DENMEAD, UK, NOV 13, 2018 -- Anglian Water has awarded one of the first framework contracts of AMP7 to leak detection specialist Primayer. The £40 million agreement for leak detection products has been awarded jointly to 10 suppliers and will ensure the utility has access to as wide a selection of equipment as possible.
Primayer, which is based in Denmead, Hampshire, has been manufacturing intelligent technologies for water network monitoring, leakage control and flow measurement for over 20 years. The company's research and development team works closely with utility field teams and their partners to develop best-in-class technologies that directly meet industry requirements.
In a change to the way frameworks are usually planned, the five-year contract with Anglian Water runs from 2017-23, covering the remainder of the current regulatory asset management period (AMP6) and the start of AMP7, which runs from 2020-25. Anglian Water aims to reduce leakage by 22% across its 40,000km network in AMP7 with a total investment of £240 million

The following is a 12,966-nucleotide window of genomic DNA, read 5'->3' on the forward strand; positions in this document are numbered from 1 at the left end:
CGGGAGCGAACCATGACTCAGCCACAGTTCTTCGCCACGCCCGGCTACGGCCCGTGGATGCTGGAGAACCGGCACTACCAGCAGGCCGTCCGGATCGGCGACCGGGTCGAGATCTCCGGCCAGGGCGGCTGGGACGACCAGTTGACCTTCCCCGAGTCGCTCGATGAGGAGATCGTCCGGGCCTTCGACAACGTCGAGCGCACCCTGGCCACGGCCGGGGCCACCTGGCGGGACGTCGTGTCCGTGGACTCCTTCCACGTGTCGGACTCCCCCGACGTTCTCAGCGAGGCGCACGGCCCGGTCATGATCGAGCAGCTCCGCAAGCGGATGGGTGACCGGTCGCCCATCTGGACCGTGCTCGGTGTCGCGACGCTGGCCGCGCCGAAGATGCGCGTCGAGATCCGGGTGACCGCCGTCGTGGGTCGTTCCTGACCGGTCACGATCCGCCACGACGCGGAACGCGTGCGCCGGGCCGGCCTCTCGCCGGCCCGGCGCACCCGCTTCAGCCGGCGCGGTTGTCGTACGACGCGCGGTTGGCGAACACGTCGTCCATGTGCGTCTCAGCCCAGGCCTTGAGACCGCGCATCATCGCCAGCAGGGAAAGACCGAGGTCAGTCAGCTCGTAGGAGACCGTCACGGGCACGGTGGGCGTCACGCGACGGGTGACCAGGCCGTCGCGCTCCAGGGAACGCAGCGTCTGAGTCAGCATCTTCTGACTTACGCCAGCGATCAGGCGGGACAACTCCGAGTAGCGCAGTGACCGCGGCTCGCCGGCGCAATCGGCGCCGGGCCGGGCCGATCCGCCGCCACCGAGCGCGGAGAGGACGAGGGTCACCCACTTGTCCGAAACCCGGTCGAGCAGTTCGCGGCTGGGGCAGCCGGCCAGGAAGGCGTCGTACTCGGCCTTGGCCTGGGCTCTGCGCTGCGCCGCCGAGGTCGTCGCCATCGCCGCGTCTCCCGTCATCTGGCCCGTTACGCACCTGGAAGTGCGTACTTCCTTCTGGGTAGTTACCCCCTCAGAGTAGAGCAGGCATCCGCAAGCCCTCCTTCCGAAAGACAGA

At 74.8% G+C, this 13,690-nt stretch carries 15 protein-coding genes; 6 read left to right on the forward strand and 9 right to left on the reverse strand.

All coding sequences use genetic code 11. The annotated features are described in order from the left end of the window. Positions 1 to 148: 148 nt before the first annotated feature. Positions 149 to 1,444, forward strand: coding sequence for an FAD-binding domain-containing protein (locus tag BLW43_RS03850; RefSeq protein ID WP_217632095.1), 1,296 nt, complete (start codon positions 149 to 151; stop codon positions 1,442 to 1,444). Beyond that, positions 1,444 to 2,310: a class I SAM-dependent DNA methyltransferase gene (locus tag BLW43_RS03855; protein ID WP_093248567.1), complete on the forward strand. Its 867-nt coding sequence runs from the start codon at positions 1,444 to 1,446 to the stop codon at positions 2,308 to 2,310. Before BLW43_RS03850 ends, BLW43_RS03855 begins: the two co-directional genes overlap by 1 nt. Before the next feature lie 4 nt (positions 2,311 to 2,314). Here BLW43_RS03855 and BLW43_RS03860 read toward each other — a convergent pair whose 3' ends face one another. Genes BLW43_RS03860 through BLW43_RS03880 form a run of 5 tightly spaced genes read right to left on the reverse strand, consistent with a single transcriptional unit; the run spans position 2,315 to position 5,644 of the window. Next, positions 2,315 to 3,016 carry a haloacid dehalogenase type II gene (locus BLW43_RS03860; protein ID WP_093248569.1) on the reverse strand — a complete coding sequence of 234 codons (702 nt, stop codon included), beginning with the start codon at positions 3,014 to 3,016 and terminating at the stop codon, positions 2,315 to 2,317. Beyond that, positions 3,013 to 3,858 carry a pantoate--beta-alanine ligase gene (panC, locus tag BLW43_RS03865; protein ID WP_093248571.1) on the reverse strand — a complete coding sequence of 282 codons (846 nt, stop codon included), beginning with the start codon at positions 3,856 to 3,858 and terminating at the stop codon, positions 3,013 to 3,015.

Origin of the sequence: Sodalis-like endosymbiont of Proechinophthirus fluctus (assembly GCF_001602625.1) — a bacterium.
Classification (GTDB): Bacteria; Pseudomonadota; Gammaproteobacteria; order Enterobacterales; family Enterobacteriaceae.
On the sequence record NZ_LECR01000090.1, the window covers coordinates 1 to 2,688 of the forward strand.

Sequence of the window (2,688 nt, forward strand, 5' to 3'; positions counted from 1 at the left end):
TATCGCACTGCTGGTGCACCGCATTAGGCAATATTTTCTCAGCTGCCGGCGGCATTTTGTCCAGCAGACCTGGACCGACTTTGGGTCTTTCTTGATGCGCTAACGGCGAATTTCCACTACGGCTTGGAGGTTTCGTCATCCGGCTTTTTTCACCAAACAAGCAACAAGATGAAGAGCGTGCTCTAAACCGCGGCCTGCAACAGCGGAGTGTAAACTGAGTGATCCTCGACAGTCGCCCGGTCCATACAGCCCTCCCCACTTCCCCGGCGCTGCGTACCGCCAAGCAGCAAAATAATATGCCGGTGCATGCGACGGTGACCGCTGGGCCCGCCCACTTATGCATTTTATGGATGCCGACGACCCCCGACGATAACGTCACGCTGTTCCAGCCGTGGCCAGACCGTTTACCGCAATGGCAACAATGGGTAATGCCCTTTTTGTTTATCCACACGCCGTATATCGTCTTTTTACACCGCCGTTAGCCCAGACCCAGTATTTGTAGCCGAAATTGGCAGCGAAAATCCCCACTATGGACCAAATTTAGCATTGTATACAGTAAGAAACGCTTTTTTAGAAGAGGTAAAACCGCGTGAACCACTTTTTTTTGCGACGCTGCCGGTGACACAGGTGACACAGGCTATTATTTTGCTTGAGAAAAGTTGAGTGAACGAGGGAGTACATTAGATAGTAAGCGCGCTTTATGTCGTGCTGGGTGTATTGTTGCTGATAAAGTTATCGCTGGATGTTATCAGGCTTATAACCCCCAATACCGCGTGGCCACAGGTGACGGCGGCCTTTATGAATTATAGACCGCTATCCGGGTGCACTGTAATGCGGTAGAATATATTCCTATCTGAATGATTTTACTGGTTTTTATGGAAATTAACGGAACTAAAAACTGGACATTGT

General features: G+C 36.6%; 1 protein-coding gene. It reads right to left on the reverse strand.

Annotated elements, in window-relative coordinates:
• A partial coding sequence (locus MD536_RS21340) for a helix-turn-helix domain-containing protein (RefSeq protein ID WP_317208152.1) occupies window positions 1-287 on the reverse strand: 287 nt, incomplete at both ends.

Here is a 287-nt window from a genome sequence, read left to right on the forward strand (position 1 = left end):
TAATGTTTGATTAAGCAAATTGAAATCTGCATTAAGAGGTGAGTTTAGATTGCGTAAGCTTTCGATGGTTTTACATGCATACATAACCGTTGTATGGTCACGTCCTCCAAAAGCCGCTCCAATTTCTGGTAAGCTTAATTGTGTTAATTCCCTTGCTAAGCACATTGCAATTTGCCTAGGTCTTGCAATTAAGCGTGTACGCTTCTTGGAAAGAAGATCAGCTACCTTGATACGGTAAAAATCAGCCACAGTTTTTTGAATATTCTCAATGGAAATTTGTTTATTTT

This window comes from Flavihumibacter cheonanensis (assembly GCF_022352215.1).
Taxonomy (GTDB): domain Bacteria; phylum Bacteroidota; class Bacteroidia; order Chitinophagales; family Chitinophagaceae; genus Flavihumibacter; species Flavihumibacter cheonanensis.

Kevin Brook, sales director, Primayer said, "Ofwat, the water industry regulator for England and Wales, has raised expectations on leak reduction dramatically. Utilities are expected to cut losses by 15% minimum in AMP7 to avoid penalties and some, including Anglian Water, are going even further.
"Anglian Water has taken a very considered approach to the way this framework has been set up. Awarding the framework for leakage products to multiple suppliers gives the company access to a very broad range of equipment and starting it immediately means they hit the ground running.
"Primayer is delighted to be named as one of their partners and we look forward to working ever more closely with the Anglian leakage team."
Sean McCarthy, head of leakage at Anglian Water said, "We already have the lowest level of leakage in the water industry at half the national average. But being ahead of the curve means we're now into the realms of tracking down really hard to find leaks long before they're visible to the naked eye, meaning our leakage targets are now really tough.
"We're looking into every avenue of engineering available to us to continually be better and technology like this will revolutionize our ability to meet those tough targets."